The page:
May 25 – Social gatherings of no more than 10 people, barbers, salons, cosmetology businesses and similar services
Find More Government Orders Specific to Your State on Our Insights Page
We’ve compiled these FAQs to help you learn more about the Employee Retention Credit and how it might benefit your automotive business:
How Does the Employee Retention Credit Help Businesses in the Childcare Industry?
How Do I Know if My Childcare Business is Eligible for the ERC?
Your business may be eligible for the ERC if its operations were fully or partially suspended by governmental COVID-19 orders, thereby limiting commerce, travel or group meetings. You might also be eligible if your business experienced a significant decline in gross receipts during 2020 or within the first three quarters of 2021. New startup businesses that began operations after February 15, 2020, may also qualify, regardless of revenue.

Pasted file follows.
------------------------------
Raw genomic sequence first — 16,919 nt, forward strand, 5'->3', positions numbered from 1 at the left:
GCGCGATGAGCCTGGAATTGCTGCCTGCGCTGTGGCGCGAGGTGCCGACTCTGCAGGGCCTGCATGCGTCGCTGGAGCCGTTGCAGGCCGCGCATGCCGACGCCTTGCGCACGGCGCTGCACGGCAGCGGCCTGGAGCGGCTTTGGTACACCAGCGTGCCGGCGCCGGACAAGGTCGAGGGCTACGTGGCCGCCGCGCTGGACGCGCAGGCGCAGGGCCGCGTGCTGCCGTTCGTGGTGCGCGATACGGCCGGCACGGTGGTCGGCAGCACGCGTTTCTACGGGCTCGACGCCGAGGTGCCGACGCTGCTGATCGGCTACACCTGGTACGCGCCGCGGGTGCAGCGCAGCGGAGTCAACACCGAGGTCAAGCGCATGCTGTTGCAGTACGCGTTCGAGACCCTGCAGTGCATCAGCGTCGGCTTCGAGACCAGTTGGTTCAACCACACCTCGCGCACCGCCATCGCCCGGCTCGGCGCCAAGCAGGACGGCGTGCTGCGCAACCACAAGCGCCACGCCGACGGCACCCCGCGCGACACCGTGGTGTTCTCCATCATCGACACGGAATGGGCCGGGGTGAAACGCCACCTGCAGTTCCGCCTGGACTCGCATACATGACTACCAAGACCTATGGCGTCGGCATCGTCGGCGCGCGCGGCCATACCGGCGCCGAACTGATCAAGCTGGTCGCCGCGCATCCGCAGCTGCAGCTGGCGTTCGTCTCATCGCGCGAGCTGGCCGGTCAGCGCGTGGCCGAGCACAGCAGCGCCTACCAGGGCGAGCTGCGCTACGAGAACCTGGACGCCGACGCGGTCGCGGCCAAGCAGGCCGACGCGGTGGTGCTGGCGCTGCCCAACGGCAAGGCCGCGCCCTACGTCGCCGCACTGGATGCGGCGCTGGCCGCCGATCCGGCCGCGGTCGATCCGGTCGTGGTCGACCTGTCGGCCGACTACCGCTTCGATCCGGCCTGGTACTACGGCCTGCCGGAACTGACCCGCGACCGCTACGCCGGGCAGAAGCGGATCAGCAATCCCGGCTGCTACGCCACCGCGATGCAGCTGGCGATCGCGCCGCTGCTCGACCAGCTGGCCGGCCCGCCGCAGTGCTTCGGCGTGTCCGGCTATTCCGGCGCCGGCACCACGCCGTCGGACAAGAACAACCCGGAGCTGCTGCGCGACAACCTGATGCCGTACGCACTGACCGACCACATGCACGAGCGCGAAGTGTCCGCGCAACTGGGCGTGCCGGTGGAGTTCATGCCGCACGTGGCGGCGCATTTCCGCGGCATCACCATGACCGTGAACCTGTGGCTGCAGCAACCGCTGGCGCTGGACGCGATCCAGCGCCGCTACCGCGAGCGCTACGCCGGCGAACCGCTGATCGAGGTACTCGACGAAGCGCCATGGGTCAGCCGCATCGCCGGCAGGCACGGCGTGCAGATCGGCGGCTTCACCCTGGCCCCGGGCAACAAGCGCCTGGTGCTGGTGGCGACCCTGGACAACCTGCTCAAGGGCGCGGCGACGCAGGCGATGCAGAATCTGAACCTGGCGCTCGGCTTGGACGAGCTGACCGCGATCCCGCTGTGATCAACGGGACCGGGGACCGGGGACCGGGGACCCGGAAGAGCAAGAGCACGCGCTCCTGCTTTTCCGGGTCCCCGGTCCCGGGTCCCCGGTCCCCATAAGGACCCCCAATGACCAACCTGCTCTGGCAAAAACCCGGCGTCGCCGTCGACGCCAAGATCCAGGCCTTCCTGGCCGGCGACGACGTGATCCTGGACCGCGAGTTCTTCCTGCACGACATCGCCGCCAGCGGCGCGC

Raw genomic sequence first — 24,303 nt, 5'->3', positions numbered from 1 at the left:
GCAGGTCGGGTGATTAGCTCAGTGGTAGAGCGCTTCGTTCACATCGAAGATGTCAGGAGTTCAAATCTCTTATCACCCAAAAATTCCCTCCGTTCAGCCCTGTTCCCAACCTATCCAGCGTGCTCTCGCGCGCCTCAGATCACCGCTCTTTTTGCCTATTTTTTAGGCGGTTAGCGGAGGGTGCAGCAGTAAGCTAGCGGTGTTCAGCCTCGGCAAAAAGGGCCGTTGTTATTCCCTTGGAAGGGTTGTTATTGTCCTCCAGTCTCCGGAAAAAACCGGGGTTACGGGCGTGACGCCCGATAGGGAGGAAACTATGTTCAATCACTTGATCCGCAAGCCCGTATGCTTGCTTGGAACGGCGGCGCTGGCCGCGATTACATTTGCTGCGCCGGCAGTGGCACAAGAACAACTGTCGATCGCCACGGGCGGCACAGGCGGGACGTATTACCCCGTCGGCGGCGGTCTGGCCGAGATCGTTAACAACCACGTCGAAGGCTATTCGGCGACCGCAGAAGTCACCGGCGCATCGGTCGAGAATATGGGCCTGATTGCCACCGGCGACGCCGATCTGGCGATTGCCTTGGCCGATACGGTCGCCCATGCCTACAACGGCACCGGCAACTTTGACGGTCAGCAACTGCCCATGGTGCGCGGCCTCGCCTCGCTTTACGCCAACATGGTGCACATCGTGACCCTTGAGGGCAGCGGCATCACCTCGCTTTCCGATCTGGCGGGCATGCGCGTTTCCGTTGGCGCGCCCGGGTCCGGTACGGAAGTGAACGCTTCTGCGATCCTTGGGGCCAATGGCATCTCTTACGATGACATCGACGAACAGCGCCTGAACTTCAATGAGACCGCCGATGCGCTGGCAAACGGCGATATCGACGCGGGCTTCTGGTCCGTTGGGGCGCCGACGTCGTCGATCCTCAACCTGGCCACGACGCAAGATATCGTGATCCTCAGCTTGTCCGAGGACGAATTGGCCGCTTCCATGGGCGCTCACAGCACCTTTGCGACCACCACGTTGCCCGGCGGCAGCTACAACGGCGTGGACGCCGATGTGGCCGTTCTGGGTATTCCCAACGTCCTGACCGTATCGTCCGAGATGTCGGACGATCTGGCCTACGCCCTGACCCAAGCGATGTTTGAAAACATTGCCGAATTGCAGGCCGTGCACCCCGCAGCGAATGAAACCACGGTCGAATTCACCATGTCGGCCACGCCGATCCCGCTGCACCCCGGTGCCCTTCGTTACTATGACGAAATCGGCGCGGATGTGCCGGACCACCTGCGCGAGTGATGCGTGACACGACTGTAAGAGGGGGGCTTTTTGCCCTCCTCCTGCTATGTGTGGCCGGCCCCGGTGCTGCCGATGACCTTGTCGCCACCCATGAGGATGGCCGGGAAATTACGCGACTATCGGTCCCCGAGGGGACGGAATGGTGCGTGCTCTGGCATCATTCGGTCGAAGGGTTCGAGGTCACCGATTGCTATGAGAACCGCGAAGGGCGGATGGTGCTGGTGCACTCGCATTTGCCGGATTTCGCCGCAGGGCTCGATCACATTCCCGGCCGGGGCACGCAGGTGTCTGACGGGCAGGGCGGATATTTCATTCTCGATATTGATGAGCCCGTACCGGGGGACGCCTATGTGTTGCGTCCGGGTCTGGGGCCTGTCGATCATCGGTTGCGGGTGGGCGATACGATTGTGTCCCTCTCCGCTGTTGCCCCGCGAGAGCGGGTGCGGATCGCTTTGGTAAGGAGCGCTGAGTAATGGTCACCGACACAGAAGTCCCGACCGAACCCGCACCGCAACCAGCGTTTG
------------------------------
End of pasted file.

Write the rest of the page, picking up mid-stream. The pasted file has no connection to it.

There are two main ways to be eligible for stimulus refunds:
- If your business matches the required decline in revenue within any quarter of 2020 or 2021.
- If you have W-2 employees.
For How Much of a Tax Credit Might My Business Be Eligible?
For 2020, the ERC is a credit against certain payroll taxes of 50 percent of the wages you paid — up to $10k per employee — from March 12 – December 31, 2020 (capped at $5k per employee).
For 2021, the ERC is a quarterly tax credit of 70 percent of the first $10,000 in wages per employee in each quarter of 2021 from January to September 2021 (capped at $7K per employee per quarter).
How Do I know Which COVID-19 Governmental Orders Were Enacted in the State Where My Childcare Business is Located?
We have a list of state-specific COVID-19 orders on the Insights page of our website. Just click on your state to see the applicable orders and restrictions.
How Do I Apply for the Employee Retention Credit?
As an employer in the childcare industry, you must first determine your eligibility, starting by ensuring you meet IRS qualifications. To retroactively claim the ERC, amend previously submitted Forms 941 by filing and submitting Form 941-X for each qualifying quarter.